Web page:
14ymedio/EFE, Havana, 5 DecemberThe leader of the Cuban dissident collective Damas de Blanco [Ladies in White], Berta Soler, was arrested this weekend along with the mothers of two prisoners for the massive protests of July 11, 2021 (11J), the regime opponent Ángel Moya reported on Monday.
Norabel Herrera and Marilin Cabrera managed to evade the repressive siege of State Security and join Soler, who has already been detained 32 times since she decided to resume her Sunday protests at the beginning of the year and with the release of those detained for 11J as the main reason.
Moya explained on his Facebook profile that his wife and leader of the Ladies in White was arrested, as is customary, when she was trying to leave the headquarters of her association in Havana on Sunday morning, together with Herrera and Cabrera.
Soler, who was fined 30 pesos, was released this morning, hours after the other two women were released, Moya said.
Since the 9/11 demonstrations, several people have been detained for protesting for the release of their relatives. Some members of the family of political prisoner Andy García, detained in Villa Clara, have been harassed and interrogated on several occasions by State Security this year.
In February, Yudinela Castro Pérez, mother of 18-year-old Rowland Castillo Castro, was arrested in Villa Marista, Havana, for demanding her son’s release. The same thing happened with Migdalia Gutiérrez Padrón, mother of one of the protesters from La Güinera, detained by the Police during the anniversary of 11J for wearing white.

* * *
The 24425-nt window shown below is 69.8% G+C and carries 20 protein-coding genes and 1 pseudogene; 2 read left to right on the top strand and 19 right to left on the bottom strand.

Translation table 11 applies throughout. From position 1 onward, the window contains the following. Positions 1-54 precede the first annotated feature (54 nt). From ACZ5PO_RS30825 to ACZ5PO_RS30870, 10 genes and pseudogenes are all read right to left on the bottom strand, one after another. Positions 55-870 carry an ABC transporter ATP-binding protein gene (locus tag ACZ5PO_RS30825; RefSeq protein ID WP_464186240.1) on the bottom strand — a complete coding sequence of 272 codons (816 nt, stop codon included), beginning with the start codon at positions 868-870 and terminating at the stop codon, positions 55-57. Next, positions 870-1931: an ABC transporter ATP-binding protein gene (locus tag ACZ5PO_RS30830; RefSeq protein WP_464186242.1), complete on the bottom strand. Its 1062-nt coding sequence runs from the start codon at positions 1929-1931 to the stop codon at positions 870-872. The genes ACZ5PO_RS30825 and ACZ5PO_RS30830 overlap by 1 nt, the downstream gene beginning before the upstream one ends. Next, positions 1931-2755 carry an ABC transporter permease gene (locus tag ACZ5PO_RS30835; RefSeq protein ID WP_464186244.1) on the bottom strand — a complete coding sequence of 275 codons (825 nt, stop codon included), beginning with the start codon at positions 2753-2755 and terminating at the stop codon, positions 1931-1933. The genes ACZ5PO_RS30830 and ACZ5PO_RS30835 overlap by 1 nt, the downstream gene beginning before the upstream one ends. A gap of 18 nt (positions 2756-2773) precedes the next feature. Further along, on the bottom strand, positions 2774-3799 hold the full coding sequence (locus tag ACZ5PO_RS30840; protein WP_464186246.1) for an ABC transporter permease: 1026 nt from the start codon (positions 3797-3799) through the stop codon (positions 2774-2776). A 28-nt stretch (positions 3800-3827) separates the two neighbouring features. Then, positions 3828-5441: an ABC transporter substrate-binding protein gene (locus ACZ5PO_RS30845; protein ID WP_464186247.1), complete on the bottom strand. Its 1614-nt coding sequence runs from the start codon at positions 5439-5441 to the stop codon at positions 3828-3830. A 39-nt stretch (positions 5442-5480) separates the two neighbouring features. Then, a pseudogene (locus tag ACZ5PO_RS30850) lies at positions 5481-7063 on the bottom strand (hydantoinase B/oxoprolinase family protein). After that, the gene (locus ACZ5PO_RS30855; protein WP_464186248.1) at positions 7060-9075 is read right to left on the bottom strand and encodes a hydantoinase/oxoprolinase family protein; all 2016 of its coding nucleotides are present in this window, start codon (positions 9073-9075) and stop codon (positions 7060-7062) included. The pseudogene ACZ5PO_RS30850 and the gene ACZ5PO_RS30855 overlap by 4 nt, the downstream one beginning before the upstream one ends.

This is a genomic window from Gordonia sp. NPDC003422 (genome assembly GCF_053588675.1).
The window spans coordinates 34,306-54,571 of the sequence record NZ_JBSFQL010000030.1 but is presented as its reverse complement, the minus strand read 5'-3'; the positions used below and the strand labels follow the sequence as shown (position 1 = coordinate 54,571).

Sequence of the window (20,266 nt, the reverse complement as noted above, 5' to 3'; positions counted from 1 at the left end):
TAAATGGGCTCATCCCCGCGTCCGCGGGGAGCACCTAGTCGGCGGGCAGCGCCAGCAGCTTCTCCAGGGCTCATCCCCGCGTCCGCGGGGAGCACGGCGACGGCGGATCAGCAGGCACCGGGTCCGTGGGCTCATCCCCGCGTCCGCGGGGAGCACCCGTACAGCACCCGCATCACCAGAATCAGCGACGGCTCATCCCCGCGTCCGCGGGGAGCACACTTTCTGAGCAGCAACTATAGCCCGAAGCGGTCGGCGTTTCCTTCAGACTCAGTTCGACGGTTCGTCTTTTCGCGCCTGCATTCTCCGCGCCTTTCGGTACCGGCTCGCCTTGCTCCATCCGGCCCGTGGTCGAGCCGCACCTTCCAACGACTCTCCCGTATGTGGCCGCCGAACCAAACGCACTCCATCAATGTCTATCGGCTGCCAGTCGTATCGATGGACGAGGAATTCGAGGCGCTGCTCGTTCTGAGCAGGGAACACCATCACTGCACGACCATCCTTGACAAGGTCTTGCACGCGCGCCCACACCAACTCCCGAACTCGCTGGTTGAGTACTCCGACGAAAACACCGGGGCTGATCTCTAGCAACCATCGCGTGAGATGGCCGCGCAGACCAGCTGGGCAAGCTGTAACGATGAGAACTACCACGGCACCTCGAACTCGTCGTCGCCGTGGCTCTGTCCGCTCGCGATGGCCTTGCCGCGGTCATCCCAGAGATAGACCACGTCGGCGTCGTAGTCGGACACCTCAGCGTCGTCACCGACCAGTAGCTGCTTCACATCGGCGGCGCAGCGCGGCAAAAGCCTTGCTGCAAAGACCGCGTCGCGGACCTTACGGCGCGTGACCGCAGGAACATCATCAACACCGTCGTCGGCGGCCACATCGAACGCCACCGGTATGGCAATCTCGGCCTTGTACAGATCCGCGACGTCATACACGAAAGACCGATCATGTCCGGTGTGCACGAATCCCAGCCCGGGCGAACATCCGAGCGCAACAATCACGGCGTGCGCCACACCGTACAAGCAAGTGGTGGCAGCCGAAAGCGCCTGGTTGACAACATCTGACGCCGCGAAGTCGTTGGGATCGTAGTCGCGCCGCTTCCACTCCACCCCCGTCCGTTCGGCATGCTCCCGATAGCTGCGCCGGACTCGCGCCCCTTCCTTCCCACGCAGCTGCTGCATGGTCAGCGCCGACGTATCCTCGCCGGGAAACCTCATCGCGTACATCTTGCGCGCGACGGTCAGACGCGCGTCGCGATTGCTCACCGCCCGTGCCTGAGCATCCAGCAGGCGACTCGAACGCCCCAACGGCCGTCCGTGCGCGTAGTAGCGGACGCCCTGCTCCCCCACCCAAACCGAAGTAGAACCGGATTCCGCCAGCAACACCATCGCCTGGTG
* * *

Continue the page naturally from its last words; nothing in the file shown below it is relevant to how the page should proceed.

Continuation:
Bárbara Farrat , mother of the young Jonathan Torres Farrat, only 17 years old, was imprisoned for several hours on December 24, 2021, for claiming that Cuban families should be together during Christmas and the end of the year. State Security has threatened Farrat several times with the possibility of prosecuting her for sedition.
Berta Soler is one of the founders of the Ladies in White, a group that emerged at the initiative of several women, relatives of the 75 dissidents and independent journalists -including Moya- convicted during the 2003 wave of repression known as the “Black Spring.”
The European Union and the NGOs Human Right Watch and Amnesty International criticized that wave of arrests and convictions, describing them as political. The Cuban authorities alleged that the accused dissidents were violating national sovereignty on orders from the United States.
The Ladies in White received the Sakharov Prize for Freedom of Thought from the European Parliament in 2005.
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